A recent case decided by the United States Tax Court (Hofinga, TC Summ. Op. 2013-43) reaffirmed the notion that taxpayers claiming to be a “real estate professional” should keep good records to support this designation.
In general, each year, taxpayers are required to determine the net income or loss from all of their “passive activities”. If the group of passive activities produces a net loss, the loss cannot offset non-passive income and must be carried forward indefinitely.
A taxpayer's rental real estate activity is not a passive activity if the taxpayer materially participates in the activity, and the taxpayer qualifies as a real estate professional.
For purpose of the passive loss rules, a taxpayer is a real estate professional if he or she meets both of the following tests:
- More than half of the personal services performed in a trade or business by the taxpayer are performed in real property businesses in which the taxpayer materially participates; and
- The taxpayer performs more than 750 hours of services during the tax year in real property businesses in which the taxpayer materially participates.
For a husband and wife, the 50% and 750-hour tests are satisfied only if one spouse individually satisfies the tests (or if both individually satisfy the tests). However, for determining material participation in an activity, participation by one spouse can be counted as participation for the other spouse [IRC Sec. 469(h)(5)]. Therefore, a husband and wife are eligible to take advantage of the special rule for real estate professionals if, during the tax year, either spouse materially participates in the rental real estate activity, and one spouse performs more than 50% of his or her personal services and more than 750 hours in real estate trades or businesses in which he or she materially participates.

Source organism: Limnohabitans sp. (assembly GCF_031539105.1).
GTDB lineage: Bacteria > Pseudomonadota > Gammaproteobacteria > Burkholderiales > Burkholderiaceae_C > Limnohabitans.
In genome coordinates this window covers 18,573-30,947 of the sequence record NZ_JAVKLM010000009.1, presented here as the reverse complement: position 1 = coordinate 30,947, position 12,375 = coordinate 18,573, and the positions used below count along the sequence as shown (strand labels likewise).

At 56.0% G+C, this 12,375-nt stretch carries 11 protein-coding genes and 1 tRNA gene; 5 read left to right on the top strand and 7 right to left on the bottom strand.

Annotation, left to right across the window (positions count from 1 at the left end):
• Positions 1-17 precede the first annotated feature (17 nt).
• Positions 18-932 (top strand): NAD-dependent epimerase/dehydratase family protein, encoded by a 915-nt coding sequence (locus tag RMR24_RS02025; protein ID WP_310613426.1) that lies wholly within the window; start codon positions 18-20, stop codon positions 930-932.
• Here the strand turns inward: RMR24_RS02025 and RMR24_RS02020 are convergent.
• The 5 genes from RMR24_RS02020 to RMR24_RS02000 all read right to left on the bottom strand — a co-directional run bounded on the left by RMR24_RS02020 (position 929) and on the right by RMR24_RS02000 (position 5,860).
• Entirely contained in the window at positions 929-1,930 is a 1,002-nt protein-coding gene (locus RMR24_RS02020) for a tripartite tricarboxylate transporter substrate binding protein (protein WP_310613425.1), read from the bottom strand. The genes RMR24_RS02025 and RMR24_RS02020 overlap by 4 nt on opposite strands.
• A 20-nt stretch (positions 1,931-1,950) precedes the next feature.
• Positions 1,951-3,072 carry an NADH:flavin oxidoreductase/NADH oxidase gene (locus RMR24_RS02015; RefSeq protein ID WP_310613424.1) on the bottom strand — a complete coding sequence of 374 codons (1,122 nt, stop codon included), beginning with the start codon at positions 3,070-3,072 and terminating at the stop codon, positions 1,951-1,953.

In the Hofinga case, an individual was denied deductions for rental real estate losses because he did not establish that he met the 750-hour test. The taxpayer failed to keep a contemporaneous log of his time spent on rental real estate activities over the course of the years at issue and, therefore, attempted to establish his hours of material participation by constructing after-the-fact logs containing reasonable estimates based on calendars, bank statements, credit card records, property trip files, bills, receipts, and other records, as permitted by Temp. Reg. §1.469-5T(f)(4).
However, because the taxpayer employed property managers for some of his rental properties, and because the reconstructed logs contained significant sections of very generalized entries, it was impossible to establish that the taxpayer had satisfied the 750-hour test for either of the years in issue. Therefore the rental real estate activity was considered to be passive activity in those years, and the rental real property losses could not be deducted.
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